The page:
The second day we walked even further to Brouwhuis, there was a mill where we could spend the night. It was quite an invasion, we were still with 15 people. There was an aerial battle over Helmond that first night, the sky was full of flares. A beautiful sight, too bad it was war. After three days Wil Rooyakkers brought me to Aunt Marie in Deurne, completely walked. I was well received there. My little brother Kees was there too, nice to see him again. Aunt Marie lived in a little house with anti-aircraft guns. Grandpa Vinke was there too, I had a good time there. I have not had hunger or cold like the people in the West. We also cooked turves and cooked on a stove. grandfather Vinke went to get milk from farmers in the area, from the Vogels and Nooyen family. At the last, Grandpa also went to repair bags and was then singing, that people loved that. He was also allowed to eat, those people still had enough to eat. Aunt Marie had many books, textbooks, I read them all. In the spring I also went to get milk now and then and met different farmers from the area. I also went to Grad and Miet Vogels, that was very nice. Hanneke sometimes came too and that was very nice for me to see young people and to chat again. I then got chocolate milk. I told Aunt Marie that she didn’t like it, but I did. Aunt Marie wanted to go to Brouwhuis once. I had to go to Miet to ask for the bike and I said very nicely; whether Mrs. Gadella may have the bicycle, she must go to Brouwhuis. I was told that for years when I went to stay there in the summer.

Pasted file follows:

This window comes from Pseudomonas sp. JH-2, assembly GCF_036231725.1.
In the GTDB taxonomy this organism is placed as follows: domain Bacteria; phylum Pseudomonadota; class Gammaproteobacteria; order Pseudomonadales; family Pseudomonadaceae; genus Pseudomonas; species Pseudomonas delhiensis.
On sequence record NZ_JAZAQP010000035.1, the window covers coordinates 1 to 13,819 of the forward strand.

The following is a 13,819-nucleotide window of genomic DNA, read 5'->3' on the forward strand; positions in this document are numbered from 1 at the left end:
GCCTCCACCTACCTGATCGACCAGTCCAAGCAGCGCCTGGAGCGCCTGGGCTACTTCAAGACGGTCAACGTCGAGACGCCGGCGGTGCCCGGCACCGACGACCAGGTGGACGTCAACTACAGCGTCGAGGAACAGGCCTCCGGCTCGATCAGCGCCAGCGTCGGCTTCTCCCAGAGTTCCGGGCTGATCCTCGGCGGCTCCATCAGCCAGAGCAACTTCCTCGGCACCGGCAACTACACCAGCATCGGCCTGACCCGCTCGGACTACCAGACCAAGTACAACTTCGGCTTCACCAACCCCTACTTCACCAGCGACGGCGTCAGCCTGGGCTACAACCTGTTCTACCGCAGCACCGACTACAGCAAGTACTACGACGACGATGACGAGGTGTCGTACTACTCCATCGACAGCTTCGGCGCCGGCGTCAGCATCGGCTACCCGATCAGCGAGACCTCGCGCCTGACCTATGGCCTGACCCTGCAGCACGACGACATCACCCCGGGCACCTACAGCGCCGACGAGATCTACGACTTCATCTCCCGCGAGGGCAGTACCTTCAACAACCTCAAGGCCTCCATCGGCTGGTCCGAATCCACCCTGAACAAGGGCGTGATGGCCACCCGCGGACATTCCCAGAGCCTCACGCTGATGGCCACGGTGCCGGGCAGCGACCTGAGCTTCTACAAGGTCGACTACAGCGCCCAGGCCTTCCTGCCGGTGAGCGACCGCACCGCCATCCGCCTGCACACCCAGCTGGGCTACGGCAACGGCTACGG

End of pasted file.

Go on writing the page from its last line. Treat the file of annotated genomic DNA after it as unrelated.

I also had to go to the English with eggs. “You please ask some eggs”? Then exchange it for petroleum. In the beginning we had no electricity. I also had boils there, probably because of the monotonous food. I thought it was quite tasty, we ate a lot of legumes. but there was no real fresh fruit or vegetables. I also had an infection on my finger, the doctor was an hour’s walk to the village. He cut it open with a sharp knife and I had to hold the container myself. I did not cry and received a compliment from the doctor because I was so strong. I did say I thought it was scary! Are you from Rotterdam? he asked me. In the spring the daisies bloomed and Aunt Marie asked me if I wanted to pick a bunch. Now I was not used to picking flowers at all and I felt pretty embarrassed, anyway done of course. I was an obedient child. We also knitted a lot, Aunt Marie was a rock in it. I was able to knit socks for Grandpa, which I learned there. For Kees we have knitted two pullovers made of pulled-out wool. That was a package that mother had given with Keesje, so it didn’t help you anymore. There is another picture with Bas and Kees on it with those conscious sweaters on. They were light blue. In December we still had stuffy hours. On December 16, the Germans opened an offensive in the Ardennes. I remember that I had to get a red cabbage from the rabbit hutch. I just stayed between the loft and the rain barrel until the air fight was over. The German planes went so low over the Peel. It is very flat there and to avoid the English guns they flew terribly low. I am still grateful that I was not in Rotterdam that period! It should have been that way. Our entire family was separated and in retrospect we survived!

Keesje, Greetje and Eefje.
In the absence of a sled, a ‘rocking horse’ was used.

Former Wehrmacht cottage on the Padbrugseweg (1944),
Greetje stayed here with her aunt.